At first glance, you look at the sidewall of your tire and think, “’Do I need a super secret decoder ring to read this?” In addition to the model name of the tire there is a series of numbers that at first, you don’t deem important. However, these numbers are extremely helpful, especially when it’s time to replace your tires. Here’s a quick breakdown to help you decipher one of the best kept secrets in the automotive world.
Example: P225/60/R16 94V
P identifies your tire as a Passenger Tire. The P stands for PMetric. If your tire size starts with LT rather than a P then it identifies the tire as a Light Truck tire. Some passenger metric tires will not have the leading P, but these sizes are equivalent.
225 identifies the tire section width, which is the measurement of the tire from sidewall to sidewall in millimeters. This measurement varies depending on the rim to which it is fitted.
(There are 25.4 millimeters per 1 inch.)
60 is the two-figure aspect ratio. This percentage compares the tire's section height with the tire's section width. For example, this aspect ratio of 60 means that the tire's section height is 60% of the tire's section width.
R indicates the construction used within the tires casing. R stands for radial construction. B means belted bias and D stands for diagonal bias construction.
16 The last dimension listed in the size is the diameter of the wheel rim, which is most often measured in inches.
If a tire size reads, LT235/75R15 104/101S, the LT indicates that this tire is meant for Light Truck use. These tires are made for light-duty and heavy-duty pickup trucks (typically ½ ton, ¾ ton, or 1-ton load capacity), SUVs and vans. These tires fall into one of two categories:
- Numeric – designed to carry heavy cargo loads and/or tow trailers.
- Flotation – wider, oversized tires designed to carry heavy cargo loads and/or tow trailers on loose surfaces such as sand, gravel, or dirt.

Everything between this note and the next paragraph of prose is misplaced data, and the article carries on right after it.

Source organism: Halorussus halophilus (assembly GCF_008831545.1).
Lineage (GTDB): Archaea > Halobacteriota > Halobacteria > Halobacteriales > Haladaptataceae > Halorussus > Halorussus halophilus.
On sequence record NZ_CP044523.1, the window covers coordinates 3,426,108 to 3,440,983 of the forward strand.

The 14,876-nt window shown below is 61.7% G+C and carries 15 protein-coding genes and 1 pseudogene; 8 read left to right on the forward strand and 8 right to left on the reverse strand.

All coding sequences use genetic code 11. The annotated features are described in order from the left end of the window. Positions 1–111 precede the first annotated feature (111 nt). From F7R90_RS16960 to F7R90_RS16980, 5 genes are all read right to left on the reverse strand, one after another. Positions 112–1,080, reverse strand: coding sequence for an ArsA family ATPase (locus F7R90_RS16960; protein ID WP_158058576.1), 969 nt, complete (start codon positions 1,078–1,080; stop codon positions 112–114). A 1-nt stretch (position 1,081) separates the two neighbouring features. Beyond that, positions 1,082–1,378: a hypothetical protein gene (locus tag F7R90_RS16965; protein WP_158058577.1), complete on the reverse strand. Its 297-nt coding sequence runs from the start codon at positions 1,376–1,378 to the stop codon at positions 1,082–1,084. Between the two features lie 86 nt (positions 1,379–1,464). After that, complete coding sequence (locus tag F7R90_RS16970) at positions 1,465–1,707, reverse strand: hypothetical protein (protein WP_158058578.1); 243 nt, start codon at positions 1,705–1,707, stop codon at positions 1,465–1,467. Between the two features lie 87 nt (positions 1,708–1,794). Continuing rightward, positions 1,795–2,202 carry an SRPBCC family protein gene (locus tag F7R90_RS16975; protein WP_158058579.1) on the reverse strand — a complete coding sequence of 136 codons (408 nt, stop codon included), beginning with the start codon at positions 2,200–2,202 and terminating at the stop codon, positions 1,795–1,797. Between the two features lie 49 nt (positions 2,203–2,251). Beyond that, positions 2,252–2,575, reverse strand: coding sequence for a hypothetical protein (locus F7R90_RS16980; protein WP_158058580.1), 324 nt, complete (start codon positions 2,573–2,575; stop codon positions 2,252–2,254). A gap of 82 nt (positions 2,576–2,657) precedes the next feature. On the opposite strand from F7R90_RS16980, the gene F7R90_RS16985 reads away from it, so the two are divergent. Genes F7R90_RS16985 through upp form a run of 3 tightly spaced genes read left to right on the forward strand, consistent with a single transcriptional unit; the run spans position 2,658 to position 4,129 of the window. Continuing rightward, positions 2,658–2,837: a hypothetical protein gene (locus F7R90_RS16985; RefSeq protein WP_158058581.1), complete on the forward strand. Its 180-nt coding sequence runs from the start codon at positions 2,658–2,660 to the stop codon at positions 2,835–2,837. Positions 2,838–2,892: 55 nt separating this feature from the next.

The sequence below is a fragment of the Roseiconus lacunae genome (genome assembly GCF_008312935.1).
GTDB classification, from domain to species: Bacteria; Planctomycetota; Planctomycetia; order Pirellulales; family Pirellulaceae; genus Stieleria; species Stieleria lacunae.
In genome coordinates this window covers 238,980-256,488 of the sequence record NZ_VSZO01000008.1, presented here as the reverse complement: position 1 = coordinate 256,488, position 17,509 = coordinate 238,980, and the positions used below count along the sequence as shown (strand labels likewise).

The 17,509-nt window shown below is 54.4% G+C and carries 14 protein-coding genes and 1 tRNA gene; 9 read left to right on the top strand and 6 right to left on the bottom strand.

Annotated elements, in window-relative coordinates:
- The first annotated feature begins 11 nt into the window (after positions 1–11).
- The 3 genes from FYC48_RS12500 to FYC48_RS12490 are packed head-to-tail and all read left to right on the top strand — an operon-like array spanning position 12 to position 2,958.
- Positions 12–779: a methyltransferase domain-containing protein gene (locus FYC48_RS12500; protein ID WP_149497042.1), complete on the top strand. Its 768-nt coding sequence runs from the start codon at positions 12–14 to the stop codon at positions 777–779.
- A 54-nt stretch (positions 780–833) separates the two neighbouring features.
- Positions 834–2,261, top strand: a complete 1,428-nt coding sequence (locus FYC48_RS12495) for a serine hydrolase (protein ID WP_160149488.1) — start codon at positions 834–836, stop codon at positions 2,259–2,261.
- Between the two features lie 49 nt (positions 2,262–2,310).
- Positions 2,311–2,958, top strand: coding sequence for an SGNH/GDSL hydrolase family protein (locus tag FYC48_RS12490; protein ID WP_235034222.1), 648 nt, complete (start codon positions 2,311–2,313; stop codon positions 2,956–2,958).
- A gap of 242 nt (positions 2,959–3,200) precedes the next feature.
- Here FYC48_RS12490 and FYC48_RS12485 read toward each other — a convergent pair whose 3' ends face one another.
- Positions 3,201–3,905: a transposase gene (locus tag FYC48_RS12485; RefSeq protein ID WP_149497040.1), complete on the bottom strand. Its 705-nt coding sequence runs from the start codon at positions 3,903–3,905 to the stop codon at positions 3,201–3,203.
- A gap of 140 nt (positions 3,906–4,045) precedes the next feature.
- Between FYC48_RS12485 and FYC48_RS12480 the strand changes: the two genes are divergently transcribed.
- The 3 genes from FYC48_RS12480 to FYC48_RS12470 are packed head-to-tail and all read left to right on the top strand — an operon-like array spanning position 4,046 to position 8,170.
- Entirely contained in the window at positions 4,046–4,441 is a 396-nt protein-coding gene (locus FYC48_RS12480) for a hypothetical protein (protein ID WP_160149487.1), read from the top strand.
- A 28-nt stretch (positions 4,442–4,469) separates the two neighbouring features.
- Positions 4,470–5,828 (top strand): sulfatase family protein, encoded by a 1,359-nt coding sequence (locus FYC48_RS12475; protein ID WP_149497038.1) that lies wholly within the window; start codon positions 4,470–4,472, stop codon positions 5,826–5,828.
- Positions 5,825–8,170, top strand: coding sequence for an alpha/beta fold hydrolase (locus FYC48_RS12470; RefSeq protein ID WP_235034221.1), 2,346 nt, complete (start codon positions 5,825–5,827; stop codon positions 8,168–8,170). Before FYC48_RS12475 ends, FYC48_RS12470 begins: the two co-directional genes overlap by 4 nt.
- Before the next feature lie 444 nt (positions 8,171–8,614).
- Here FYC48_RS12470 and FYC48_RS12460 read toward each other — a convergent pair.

Tires beginning with a ST (for example ST175/80R13) indicate a Special Trailer tire and should only be used on car, boat or utility trailer.
LOAD INDEX AND SPEED RATING
Example: P225/60/R16 94V
The load index and speed rating, or service description, are the numbers that follow the tire size. In the example above, the first two digits (94) represent the tire’s load index and the single letter (V) identifies the tire’s speed rating. But what does that mean?
94 - The load index tells you how much weight the tire can support when properly inflated. Load indexes typically range from 70 - 126, with each numeric value corresponding to a certain carrying capacity. The higher tow tire’s load index number, the greater its load carrying capacity. The carrying capacity for each value can be found on a load index chart. On each U.S. passenger car tire, the load limit is listed in pounds. European tires have the load limit listed in kilograms and sometimes pounds.
When it comes to Light Truck (LT) or Special Trailer (ST) tires, there are two load indexes branded (example - LT235/75R15 104/101S). In this example, the 104 corresponds to 1,984 pounds (see chart below), and the 101 corresponds to 1,819 pounds. So which number do you use? The answer is, it depends on the how the tire is being used…and it can change. LT tires are commonly used on trucks with dual rear wheels and are branded with two load indexes. The first number indicates load carrying capacity if the tire is installed on a truck with a single-wheel rear axle, and the second number applies when the tire is used in a dual rear application.
General Tire recommends you follow the instructions in your vehicle’s owner manual for load carrying capacity.
V - Speed ratings are represented by letters ranging from A to Z. Each letter coincides to the maximum speed a tire can sustain under its recommended load capacity. For instance, V is equivalent to a maximum speed of 149 mph. Even though a tire can perform at this speed General Tire does not advocate exceeding legal speed limits. It is also important to note that speed ratings only apply to tires that have not been under-inflated, overloaded, damaged, or altered.